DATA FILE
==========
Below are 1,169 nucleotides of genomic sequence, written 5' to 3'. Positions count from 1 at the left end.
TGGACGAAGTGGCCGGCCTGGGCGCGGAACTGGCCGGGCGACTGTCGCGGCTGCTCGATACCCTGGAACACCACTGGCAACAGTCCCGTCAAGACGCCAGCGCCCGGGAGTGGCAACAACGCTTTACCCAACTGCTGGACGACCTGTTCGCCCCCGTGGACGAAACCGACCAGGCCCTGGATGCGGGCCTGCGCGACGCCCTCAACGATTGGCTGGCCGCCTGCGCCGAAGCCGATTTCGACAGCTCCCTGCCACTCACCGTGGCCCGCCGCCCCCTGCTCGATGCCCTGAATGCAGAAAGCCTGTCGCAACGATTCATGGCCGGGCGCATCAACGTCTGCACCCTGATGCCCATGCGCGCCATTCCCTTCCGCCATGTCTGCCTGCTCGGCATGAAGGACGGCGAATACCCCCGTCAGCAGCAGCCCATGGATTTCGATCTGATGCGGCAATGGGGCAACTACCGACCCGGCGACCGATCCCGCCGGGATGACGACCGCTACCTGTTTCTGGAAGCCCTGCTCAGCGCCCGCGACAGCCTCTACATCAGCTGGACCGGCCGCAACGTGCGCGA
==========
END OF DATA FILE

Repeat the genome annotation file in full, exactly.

Below are 1,169 nucleotides of genomic sequence, written 5' to 3'. Positions count from 1 at the left end.
TGGACGAAGTGGCCGGCCTGGGCGCGGAACTGGCCGGGCGACTGTCGCGGCTGCTCGATACCCTGGAACACCACTGGCAACAGTCCCGTCAAGACGCCAGCGCCCGGGAGTGGCAACAACGCTTTACCCAACTGCTGGACGACCTGTTCGCCCCCGTGGACGAAACCGACCAGGCCCTGGATGCGGGCCTGCGCGACGCCCTCAACGATTGGCTGGCCGCCTGCGCCGAAGCCGATTTCGACAGCTCCCTGCCACTCACCGTGGCCCGCCGCCCCCTGCTCGATGCCCTGAATGCAGAAAGCCTGTCGCAACGATTCATGGCCGGGCGCATCAACGTCTGCACCCTGATGCCCATGCGCGCCATTCCCTTCCGCCATGTCTGCCTGCTCGGCATGAAGGACGGCGAATACCCCCGTCAGCAGCAGCCCATGGATTTCGATCTGATGCGGCAATGGGGCAACTACCGACCCGGCGACCGATCCCGCCGGGATGACGACCGCTACCTGTTTCTGGAAGCCCTGCTCAGCGCCCGCGACAGCCTCTACATCAGCTGGACCGGCCGCAACGTGCGCGA